Two friends return home after their discharge from the army after the Civil War. However, one of them has had deep-rooted psychological damage due to his experiences during the war, and as ... See full summary »
A love story centered around the lives of three young German soldiers in the years following World War I. Their close friendship is strengthened by their shared love for the same woman who ... See full summary »
Raymond Dabney returns to his family after trouble with the law. He convinces the sheriff to give him a job watching the house and furniture of widow Crystal Wetherby without knowing she is... See full summary »
Naomi is almost to term with her fourth child when Ed decides to leave taking all their money and the oldest son Curtis. With the sheriff after him, he is in no mood to think of his family.... See full summary »
A small-town druggist is henpecked by his social-climbing wife to sell his pharmacy to a national chain. In addition, she tries to set up her pretty young daughter with the nitwit son of ... See full summary »
Although Private Number is nowhere near as gritty as Midnight Mary, it is beautifully photographed (Fox Movie Channel's print is lovely), and Loretta Young is almost as gorgeous here as she was in that awesome precode classic, certainly more beautiful than she was in the 1940's favorites The Bishop's Wife and The Farmer's Daughter.
Loretta looks especially beautiful with Robert Taylor in Private Number; they make a gorgeous couple. Did they ever have a romance off screen? They looked perfectly suited to one another physically.
Favorite scenes take place up at a lake in Maine, although I can't understand why Loretta's character leaves her friend the maid's character (played with pizazz by Patsy Kelly) alone naked on the shore (friend had lost bathing suit in the water). Loretta, instead of helping her, takes off with Robert Taylor's character on his boat, abandoning her friend. I'd never do that to my friend!. In fact that was the most annoying thing to me about the film: Patsy Kelly was always supporting Loretta and Loretta never did anything to repay her.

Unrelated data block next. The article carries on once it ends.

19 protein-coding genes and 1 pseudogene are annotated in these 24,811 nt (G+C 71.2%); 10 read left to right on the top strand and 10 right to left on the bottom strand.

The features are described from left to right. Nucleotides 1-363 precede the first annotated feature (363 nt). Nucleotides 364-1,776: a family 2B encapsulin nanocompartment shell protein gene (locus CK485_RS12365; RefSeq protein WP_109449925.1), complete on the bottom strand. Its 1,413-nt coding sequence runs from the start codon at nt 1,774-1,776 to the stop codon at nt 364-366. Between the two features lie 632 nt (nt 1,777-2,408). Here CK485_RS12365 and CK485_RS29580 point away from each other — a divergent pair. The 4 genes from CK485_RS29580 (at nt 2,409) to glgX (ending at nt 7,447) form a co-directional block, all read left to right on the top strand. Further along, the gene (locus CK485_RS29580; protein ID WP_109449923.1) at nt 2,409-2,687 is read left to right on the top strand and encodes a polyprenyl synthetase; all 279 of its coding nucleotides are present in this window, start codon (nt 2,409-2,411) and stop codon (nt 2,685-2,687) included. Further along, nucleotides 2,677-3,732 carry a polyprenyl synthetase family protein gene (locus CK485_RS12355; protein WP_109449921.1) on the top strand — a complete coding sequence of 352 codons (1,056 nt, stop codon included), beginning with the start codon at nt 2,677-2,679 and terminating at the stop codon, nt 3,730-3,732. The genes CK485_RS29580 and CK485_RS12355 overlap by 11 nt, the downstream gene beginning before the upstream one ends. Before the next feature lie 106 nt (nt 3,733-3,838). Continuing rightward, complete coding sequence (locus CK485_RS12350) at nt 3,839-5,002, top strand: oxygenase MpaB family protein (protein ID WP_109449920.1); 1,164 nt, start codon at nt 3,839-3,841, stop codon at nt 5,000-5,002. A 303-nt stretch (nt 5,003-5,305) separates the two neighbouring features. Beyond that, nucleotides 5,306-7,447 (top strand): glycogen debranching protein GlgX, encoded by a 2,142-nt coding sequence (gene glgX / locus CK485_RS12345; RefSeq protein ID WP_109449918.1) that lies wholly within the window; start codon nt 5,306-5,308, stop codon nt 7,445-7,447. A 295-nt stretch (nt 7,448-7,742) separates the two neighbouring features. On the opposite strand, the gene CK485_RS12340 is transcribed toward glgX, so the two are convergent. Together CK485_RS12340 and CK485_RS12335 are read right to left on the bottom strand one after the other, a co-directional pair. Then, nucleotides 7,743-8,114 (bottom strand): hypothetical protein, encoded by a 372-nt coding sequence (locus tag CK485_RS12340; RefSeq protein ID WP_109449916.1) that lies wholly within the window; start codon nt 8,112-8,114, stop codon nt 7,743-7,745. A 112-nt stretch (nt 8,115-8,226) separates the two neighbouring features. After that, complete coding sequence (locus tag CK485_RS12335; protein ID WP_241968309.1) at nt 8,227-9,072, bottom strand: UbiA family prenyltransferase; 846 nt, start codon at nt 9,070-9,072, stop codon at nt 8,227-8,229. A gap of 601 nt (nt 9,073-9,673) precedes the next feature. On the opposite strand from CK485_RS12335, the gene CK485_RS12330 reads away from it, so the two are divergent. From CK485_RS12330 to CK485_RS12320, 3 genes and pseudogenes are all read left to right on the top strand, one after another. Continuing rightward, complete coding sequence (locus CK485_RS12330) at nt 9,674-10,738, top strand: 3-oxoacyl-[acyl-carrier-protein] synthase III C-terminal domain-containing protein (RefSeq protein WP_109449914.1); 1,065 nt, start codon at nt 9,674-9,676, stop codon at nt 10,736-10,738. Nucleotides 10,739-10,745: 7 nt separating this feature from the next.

Basil Rathbone was downright scary as the butler. He was colder and more frightening here than he was with Greta Garbo in Anna Karenina, and that's saying a lot! I like the way Loretta shudders in the beginning after she first meets the butler. It made me laugh. Listen to your instincts, girl, leave! But no, she's coaxed into staying by Patsy Kelly's character, Gracie.
Monroe Owsley has a small but impressive role as James Coakley, a weak scoundrel on the make. He was to die only a year later after a car crash. Jane Darwell and Billy Bevan put in appearances as servants. Marjorie Gateson did well in the role of Robert Taylor's mother. Also worthy of note is the beautiful large dog, Prince, played by "Hamlet". I would love to have an affectionate dog like that! I wonder who his trainer was? He was adorable. When he puts his paw up on Loretta at one point to comfort her, I sighed "Awwwwww!" 8 out of 10 stars.
13 of 14 people found this review helpful.
Was this review helpful to you?